Our culture seems always focused on the future, on what will and can be, rather than what is. We need always to be alert to the human wonder of this moment in the now, alert to the God-given marvel of human ingenuity standing before us—contradictions and all notwithstanding. Time and again we see people thinking that the meaning of their lives—its purposes and the prevailing issues of peace and safety—is to be found only in planning.

    The thinking is that anything really important ought to be done through organizations and organizing, or to be worked out through things organizational by definition and character. In some ways, I don’t argue with that given order of reality, if it stays reasonably consistent with what it says it is.

    Still, the thing to remember is that planning and organizing are important givens, yet they have meaning that is radically different from the actions of engaging persons one by one in the moment. That is the reality of working with and perhaps embracing what is standing immediately before our eyes in the human person.

    The Jesus of history differed radically from everyone else in an age when group conformity, like in our own bedeviled age, was just about the only measure of truth and virtue. It’s a brutal thing of social and political evil that unless you have institutional frameworks of affiliation behind what you’re doing, then you’re nothing.

    To me, Jesus contravened things, turned them upside down and inside out. He gave the lie to the falsehood that is at the extreme of dutiful affiliation. He was an exception, saying and doing things profoundly new and improved. For example, the knowledge and accumulated wisdom of the experts did not scare him from saying what had to be said. He differed from them without hesitation, even disagreeing with some eminences who had earned the legitimate esteem and power derived from honors awarded from everywhere.

    No tradition was too sacred. It was as though Jesus stood completely in his own bright light. He did that because his God of justice and mercy gave him that capacity to stand up for himself as a birthright, as it is ours. In a way that birthright is made up of three self-evident truths: real life, true liberty, honest pursuit of happiness.

    No assumption was too fundamental to be questioned. Every idea was to be scrutinized for the ways it disempowered and negated. No matter what the authorities called or labeled that truth, or no matter how they disparaged and dismissed, Jesus was not at all afraid to contradict the authorities. He was immensely controversial, so much so that today you and I can’t seem to get a handle on his kind of controversialist behavior and views.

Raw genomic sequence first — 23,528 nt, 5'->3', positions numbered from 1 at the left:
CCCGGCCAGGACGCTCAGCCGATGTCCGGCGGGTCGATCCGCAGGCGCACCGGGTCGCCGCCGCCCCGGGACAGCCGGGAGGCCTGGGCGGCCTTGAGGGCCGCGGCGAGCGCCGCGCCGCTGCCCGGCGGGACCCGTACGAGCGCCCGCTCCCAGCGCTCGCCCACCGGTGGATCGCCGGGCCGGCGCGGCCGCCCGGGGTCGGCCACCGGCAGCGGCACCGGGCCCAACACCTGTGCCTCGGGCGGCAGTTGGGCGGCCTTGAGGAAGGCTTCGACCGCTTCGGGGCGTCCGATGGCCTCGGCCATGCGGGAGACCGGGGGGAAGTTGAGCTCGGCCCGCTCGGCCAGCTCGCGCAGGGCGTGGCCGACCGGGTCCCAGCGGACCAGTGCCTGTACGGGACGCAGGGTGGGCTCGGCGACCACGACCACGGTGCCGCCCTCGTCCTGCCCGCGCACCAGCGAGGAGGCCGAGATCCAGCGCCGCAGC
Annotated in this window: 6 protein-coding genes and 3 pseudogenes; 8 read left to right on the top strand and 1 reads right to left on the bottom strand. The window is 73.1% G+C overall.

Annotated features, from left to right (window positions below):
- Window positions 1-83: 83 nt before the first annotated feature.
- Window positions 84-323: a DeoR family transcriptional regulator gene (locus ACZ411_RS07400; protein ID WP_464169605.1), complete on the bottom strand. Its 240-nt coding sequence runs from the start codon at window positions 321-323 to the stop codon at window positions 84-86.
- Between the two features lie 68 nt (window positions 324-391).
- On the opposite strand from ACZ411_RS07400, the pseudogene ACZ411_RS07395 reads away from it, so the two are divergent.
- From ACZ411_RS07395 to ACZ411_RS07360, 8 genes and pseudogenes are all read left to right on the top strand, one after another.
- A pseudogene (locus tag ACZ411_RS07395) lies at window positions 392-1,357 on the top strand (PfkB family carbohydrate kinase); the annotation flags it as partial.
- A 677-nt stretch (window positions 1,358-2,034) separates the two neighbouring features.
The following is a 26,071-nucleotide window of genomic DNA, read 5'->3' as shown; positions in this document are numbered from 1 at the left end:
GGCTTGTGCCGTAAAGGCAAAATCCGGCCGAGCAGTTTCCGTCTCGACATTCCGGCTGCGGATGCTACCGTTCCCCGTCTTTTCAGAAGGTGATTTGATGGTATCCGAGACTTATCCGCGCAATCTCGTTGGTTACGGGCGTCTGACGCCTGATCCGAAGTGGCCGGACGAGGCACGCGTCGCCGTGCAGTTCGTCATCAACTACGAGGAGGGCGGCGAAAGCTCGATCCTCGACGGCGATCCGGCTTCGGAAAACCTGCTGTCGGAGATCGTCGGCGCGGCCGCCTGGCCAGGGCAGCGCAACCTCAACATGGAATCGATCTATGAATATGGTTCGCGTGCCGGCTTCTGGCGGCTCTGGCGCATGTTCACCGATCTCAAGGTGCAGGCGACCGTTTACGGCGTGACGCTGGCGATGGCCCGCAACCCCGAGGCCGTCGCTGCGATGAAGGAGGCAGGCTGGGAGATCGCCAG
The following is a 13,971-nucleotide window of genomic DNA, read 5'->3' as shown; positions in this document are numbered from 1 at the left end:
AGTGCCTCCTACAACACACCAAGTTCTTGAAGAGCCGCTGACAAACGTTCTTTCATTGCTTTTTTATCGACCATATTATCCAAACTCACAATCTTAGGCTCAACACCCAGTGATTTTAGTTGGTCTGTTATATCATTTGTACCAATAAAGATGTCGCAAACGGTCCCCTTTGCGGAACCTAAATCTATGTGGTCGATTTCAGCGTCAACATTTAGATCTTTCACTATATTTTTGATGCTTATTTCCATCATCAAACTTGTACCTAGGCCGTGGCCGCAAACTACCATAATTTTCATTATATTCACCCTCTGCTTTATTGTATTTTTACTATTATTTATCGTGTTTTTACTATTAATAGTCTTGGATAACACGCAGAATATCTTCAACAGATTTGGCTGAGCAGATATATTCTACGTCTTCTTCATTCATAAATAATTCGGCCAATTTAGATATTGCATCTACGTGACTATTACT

We live in fear of not having status, of being class-less, without prestige. Our rhetoric, reflecting our attitudes, is fraught with biased categories and with convenient and over-simplified labels. Jesus was a man of immense courage in avoiding categories of separation, and of course he was very lonely and isolated because of it.

    Sometimes I just get tired when I hear that Jesus was divine. That clearly weighty subject is unimportant to me right now, right here. Should it matter to someone else, I respect that choice here, and try to do that always and everywhere else. In saying those things to you, what is important to me at this moment is that Jesus was wholly human. In his humanity he provided a living model of service and care that, still today, we cannot talk about sufficiently or model enough. In the annals of history, Jesus is hero unprecedented and true.

    Jesus and his very small band of bedraggled down-and-outers were made up of assorted nothings who were disempowered: followers, partisan political agitators, the dispossessed, cheating tax collectors, lepers and the blind with HIV-like diseases of the immune and central nervous systems, those without jobs and homes, prostitutes, and criminals. They were routinely and publicly separated out, isolated from the rest.

    They were the worst: the most vulnerable and most poor and, so, the most threatening. Why were "those people" reviled and scorned?

    And why was it that ordinary folks like us were afraid of them, wanted nothing to do with them? One answer: Maybe because the poor literally had nothing…no possessions and no status…surviving only on the very breath that God had given them. And of course they were blamed—meaning, punished even more—for having the audacity, the gall, to be poor rubbish. Why, the nerve of them to have chosen poverty!

    So the very needy and the very poor had only The Breath of God.

    Fr. Sirico, think about those matters when you take time to reflect. The weak and poor, in other words, were the only ones—in effect—with Everything because it was God alone they had. That’s it, nothing else. That awesome reality turns the wonder of truth and justice on its head.